Jordan interior minister resigns as thousands break Covid rules after elections

Tawfiq Al Halalmeh was in charge when security broke down after parliamentary poll

Children pose as they search for wood in parliamentary candidates' posters after parliament elections results were announced in Amman, Jordan November 12, 2020. REUTERS/Muhammad Hamed

Jordan's Interior Minister Tawfiq Al Halalmeh resigned on Thursday out of "moral responsibility" after people across the country defied coronavirus restrictions to gather and celebrate or violently protest against this week's election results.

Mr Al Halalmeh "submitted his resignation out of the concept of moral responsibility, and the resignation was sent to his majesty the king and it was accepted", Prime Minister Bisher Al Khasawneh said.

Security officials said that rioting broke out over the past two days in parts of the kingdom after the results of parliamentary elections, with many incidents of people firing guns in the air. The poll was on Tuesday.

Mr Al Khasawneh said on Thursday that authorities would deal firmly with those who breached a total lockdown order to contain the rising number of coronavirus cases.

"We will not be lenient in enforcing the law regarding violations, and we will hold all those who commit them as accountable in accordance with the provisions of the law," Mr Al Khasawneh said after announcing Mr Al Halalmeh's resignation.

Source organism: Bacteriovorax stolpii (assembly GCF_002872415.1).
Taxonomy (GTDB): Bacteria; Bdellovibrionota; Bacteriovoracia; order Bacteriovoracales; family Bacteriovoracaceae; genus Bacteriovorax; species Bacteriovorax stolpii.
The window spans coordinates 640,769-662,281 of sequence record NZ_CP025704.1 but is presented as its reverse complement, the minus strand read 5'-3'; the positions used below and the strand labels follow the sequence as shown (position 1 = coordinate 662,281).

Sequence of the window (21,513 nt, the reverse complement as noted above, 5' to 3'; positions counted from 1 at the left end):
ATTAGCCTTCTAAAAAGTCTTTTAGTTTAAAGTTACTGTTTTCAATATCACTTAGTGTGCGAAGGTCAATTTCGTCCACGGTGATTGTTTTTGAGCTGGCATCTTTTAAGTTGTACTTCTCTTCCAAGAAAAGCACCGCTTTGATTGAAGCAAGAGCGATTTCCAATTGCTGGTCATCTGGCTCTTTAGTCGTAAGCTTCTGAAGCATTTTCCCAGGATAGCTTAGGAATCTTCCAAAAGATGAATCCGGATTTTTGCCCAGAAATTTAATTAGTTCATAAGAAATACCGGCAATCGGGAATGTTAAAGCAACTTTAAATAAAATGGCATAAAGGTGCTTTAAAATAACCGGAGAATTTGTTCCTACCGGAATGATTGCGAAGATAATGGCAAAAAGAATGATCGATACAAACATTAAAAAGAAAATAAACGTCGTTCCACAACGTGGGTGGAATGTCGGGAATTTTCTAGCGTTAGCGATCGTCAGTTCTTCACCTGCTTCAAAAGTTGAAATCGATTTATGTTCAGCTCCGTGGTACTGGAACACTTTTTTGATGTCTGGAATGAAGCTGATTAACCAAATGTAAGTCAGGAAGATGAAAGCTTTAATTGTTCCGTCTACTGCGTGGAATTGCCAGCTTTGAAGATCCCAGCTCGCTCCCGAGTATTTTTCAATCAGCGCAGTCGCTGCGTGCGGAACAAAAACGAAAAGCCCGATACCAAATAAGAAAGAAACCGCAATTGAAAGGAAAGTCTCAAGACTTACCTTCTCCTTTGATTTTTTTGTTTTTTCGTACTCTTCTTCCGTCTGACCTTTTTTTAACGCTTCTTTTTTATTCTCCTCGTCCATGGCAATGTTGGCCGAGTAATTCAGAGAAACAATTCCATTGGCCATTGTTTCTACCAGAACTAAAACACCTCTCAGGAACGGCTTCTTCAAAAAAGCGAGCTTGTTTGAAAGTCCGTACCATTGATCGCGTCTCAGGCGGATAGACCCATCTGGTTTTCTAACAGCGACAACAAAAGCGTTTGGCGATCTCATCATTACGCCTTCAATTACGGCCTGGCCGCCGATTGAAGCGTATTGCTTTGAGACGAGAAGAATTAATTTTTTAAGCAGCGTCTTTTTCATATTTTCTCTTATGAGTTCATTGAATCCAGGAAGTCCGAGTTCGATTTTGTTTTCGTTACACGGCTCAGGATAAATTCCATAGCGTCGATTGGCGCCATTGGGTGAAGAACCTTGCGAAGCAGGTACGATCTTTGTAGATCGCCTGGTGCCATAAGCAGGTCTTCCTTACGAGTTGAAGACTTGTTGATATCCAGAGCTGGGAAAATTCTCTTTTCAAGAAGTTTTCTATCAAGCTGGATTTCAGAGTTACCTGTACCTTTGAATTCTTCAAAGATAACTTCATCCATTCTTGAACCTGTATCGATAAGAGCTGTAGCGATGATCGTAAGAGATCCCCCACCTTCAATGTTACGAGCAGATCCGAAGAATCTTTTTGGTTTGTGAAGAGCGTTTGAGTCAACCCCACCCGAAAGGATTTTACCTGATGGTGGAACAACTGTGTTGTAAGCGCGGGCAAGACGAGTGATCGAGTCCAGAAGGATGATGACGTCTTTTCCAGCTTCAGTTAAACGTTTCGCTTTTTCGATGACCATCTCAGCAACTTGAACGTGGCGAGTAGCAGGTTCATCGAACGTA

Security forces were stationed across Amman and major cities on Tuesday night to enforce a total curfew after a surge in coronavirus cases deepened pressures on the health system and an economy in sharp retreat.

The lockdown started before midnight on Tuesday, when the health ministry announced a record 91 deaths from the pandemic. The new daily toll brought the total to at least 1,386.

Officials had said that strict measures were needed to stop a huge increase in cases in the past few weeks to 121,000, but waited until the parliamentary elections on Tuesday to start the measure.

Initial election results unveiled this week revealed that Jordanians elected 100 new MPs to the 130-member assembly, the day after apathy in parliament and the electoral process led to a record low turnout across the country.

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